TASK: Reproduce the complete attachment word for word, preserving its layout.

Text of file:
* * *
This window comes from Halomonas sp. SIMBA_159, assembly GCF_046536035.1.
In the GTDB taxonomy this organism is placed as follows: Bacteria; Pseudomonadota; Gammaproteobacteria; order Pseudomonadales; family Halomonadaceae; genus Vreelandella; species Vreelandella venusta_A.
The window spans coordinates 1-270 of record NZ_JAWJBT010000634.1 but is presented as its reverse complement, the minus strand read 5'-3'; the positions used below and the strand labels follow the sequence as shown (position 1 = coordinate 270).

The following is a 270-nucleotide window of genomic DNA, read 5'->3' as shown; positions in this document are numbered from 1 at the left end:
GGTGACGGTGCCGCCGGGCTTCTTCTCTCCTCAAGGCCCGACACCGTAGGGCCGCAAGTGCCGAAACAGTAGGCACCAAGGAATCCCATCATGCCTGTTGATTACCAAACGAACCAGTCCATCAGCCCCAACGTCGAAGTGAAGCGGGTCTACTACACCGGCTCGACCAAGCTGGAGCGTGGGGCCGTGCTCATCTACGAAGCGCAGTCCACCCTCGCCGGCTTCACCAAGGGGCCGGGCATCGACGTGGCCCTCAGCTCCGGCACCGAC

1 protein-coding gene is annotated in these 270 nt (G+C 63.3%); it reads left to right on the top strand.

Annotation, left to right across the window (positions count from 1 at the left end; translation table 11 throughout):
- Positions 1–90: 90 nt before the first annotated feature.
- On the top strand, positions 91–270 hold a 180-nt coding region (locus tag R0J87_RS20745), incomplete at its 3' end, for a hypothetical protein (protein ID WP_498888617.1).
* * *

This window comes from Halomonas sp. SIMBA_159, assembly GCF_046536035.1.
In the GTDB taxonomy this organism is placed as follows: Bacteria; Pseudomonadota; Gammaproteobacteria; order Pseudomonadales; family Halomonadaceae; genus Vreelandella; species Vreelandella venusta_A.
The window spans coordinates 1-270 of record NZ_JAWJBT010000634.1 but is presented as its reverse complement, the minus strand read 5'-3'; the positions used below and the strand labels follow the sequence as shown (position 1 = coordinate 270).

The following is a 270-nucleotide window of genomic DNA, read 5'->3' as shown; positions in this document are numbered from 1 at the left end:
GGTGACGGTGCCGCCGGGCTTCTTCTCTCCTCAAGGCCCGACACCGTAGGGCCGCAAGTGCCGAAACAGTAGGCACCAAGGAATCCCATCATGCCTGTTGATTACCAAACGAACCAGTCCATCAGCCCCAACGTCGAAGTGAAGCGGGTCTACTACACCGGCTCGACCAAGCTGGAGCGTGGGGCCGTGCTCATCTACGAAGCGCAGTCCACCCTCGCCGGCTTCACCAAGGGGCCGGGCATCGACGTGGCCCTCAGCTCCGGCACCGAC

1 protein-coding gene is annotated in these 270 nt (G+C 63.3%); it reads left to right on the top strand.

Annotation, left to right across the window (positions count from 1 at the left end; translation table 11 throughout):
- Positions 1–90: 90 nt before the first annotated feature.
- On the top strand, positions 91–270 hold a 180-nt coding region (locus tag R0J87_RS20745), incomplete at its 3' end, for a hypothetical protein (protein ID WP_498888617.1).